How to prevent your data from being searched at the US border

The best way to keep your date from being searched is to leave it behind

During the past two years, U.S. Customs and Border Patrol has targeted ever larger numbers of travelers' smartphones and laptops for searches as they cross the border into the country.

U.S. courts have generally upheld a so-called border search exception to the Constitution's Fourth Amendment, allowing CBP to search electronic devices without a court-ordered warrant. In April, a group of lawmakers introduced legislation to require warrants to search devices owned by U.S. citizens and other legal residents, but for now, the law allows for warrantless device searches.

It's worth noting, however, that the odds of CBP searching any single traveler's device are tiny, although they may increase if the traveler fits certain profiles. Even with increased device searches during the past two years, CBP still only checks the devices of a fraction of 1 percent of all people crossing the U.S. border.

Still, travelers concerned about their privacy can take steps to protect their data as they cross the U.S. border. They should remember the old Boy Scout motto: Be prepared.

The best way to avoid sharing personal or confidential information with CBP agents as you cross the border is to scrub your devices before you travel, some privacy experts say.

While it's difficult to fight a CBP search when you're being questioned, there's no requirement that your smartphone or laptop be loaded up with your data. Consider removing sensitive data from your devices by storing it in the cloud or on another device that stays home. 

"People should never lie to a CBP agent," said Esha Bhandari, a staff attorney with the American Civil Liberties Union's Speech, Privacy, and Technology Project "If they’re asked a question, they should answer truthfully. But there’s no requirement you carry your data with you when you cross the border."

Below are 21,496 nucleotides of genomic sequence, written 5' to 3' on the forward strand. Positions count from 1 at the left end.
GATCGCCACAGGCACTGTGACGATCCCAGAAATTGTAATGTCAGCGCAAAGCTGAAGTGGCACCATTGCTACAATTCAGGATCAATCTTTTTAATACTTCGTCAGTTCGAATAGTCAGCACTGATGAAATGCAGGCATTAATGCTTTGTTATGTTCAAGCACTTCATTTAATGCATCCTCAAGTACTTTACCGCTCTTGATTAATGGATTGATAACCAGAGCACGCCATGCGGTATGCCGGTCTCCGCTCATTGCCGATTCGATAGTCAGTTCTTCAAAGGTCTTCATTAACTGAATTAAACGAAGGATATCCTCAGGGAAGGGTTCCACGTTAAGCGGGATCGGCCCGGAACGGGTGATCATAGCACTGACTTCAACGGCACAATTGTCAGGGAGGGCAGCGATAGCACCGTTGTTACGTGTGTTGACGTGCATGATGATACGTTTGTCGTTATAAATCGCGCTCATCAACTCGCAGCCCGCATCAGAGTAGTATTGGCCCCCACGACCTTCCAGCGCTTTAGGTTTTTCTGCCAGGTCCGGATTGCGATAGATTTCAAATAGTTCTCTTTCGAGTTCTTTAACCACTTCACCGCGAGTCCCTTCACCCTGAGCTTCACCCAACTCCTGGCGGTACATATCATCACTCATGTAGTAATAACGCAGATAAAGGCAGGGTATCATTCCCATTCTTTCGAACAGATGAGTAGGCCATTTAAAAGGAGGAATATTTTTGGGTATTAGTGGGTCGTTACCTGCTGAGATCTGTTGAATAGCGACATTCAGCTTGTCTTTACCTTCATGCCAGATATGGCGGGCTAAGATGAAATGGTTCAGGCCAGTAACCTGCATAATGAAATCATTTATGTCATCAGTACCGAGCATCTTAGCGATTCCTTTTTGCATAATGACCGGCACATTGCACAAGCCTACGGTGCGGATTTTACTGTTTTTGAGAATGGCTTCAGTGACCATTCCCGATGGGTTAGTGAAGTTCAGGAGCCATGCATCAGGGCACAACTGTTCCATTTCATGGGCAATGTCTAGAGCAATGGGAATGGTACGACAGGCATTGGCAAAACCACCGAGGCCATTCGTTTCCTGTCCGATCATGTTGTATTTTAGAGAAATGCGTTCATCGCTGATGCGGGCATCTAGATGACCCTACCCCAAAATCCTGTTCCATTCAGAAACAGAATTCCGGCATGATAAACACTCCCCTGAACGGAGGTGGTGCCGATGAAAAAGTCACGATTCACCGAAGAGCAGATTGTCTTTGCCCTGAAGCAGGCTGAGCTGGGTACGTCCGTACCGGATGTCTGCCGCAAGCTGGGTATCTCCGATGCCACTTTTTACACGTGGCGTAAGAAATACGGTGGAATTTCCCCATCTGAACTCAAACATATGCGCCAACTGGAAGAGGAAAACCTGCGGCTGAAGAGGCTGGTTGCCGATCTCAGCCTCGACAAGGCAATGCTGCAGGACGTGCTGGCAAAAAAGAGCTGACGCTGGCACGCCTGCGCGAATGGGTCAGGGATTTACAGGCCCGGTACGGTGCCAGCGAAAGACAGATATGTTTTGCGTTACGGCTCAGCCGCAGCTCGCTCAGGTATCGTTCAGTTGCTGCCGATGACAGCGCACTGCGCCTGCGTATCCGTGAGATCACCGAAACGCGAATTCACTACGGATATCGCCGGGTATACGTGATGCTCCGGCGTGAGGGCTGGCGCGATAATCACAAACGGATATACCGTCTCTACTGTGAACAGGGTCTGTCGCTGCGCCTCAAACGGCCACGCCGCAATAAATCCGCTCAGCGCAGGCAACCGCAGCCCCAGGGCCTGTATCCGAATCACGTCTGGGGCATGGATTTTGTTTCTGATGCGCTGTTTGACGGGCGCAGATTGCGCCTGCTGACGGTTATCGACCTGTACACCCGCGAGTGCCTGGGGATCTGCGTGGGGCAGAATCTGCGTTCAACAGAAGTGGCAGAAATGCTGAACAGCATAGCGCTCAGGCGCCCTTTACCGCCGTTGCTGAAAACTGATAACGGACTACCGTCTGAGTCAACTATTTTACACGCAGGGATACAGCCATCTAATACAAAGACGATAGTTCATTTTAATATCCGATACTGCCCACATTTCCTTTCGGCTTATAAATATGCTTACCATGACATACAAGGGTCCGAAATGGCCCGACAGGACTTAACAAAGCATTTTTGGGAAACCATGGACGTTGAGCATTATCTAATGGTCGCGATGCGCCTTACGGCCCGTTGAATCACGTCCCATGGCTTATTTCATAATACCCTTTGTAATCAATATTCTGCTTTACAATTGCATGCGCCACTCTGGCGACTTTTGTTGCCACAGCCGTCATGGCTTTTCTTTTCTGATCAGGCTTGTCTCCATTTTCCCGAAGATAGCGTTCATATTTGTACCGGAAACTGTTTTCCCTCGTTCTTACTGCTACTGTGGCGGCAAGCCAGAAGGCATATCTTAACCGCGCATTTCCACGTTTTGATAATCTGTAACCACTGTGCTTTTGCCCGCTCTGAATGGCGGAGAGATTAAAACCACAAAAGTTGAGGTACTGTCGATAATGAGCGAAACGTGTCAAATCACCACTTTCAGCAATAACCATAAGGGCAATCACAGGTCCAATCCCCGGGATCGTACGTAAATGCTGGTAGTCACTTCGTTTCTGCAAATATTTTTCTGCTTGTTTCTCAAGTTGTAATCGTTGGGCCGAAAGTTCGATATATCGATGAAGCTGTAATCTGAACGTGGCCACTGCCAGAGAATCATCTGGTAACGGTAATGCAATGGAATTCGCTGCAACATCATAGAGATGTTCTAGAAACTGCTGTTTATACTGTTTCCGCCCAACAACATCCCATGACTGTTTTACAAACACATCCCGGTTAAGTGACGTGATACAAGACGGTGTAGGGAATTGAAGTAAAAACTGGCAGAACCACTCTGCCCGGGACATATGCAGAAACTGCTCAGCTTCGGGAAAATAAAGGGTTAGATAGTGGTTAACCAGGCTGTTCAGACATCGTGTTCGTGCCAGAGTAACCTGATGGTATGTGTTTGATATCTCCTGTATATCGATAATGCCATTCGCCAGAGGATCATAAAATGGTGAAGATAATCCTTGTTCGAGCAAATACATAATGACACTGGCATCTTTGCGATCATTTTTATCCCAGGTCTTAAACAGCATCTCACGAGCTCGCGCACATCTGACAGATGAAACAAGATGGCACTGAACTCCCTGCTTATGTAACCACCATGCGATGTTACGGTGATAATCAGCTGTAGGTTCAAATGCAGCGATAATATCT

If you don't want CBP searching your work email, consider temporarily removing your email app from your smartphone. A cursory CBP search of your phone isn't likely to discover what apps you've recently removed.

Also, consider keeping your devices off as you're going through customs. If your smartphone is powered up, log out of apps that contain personal data.

If a CBP agent asks you to unlock your smartphone or laptop, you can refuse, but there are consequences. If you're not a U.S. resident, CBP could prevent you from entering the country.

If you're a U.S. resident, CBP could hold you for several hours, and they could seize your device. A seizure could lead to a forensic search of your device, and CBP may not return it for months, the Electronic Frontier Foundation noted in a recent advice document for travelers.

CBP can detain you for refusing to allow a search but "we're talking a matter of hours, certainly not an overnight detention," Bhandari said. "There doesn’t seem to be a bright-line rule, but we're talking hours, not days."

Ultimately, if you're a legal U.S. resident, CBP shouldn't prevent you from entering the country, even if you refuse to allow the device search, Bhandari said.

Still, expect to have your device seized if you refuse to unlock it. Travelers will often have to choose, she said. "Would they rather turn over their password and have a quick search vs. refusing and having their device seized?" she added.

Finally, there's been some discussion among technologies about using a separate encryption scheme for sensitive files on laptops or smartphones. While there's no real consensus, some privacy experts suggest that having a separate encrypted section of your hard drive may raise a red flag for CBP agents. It may be safer to store those files on another device or in the cloud.

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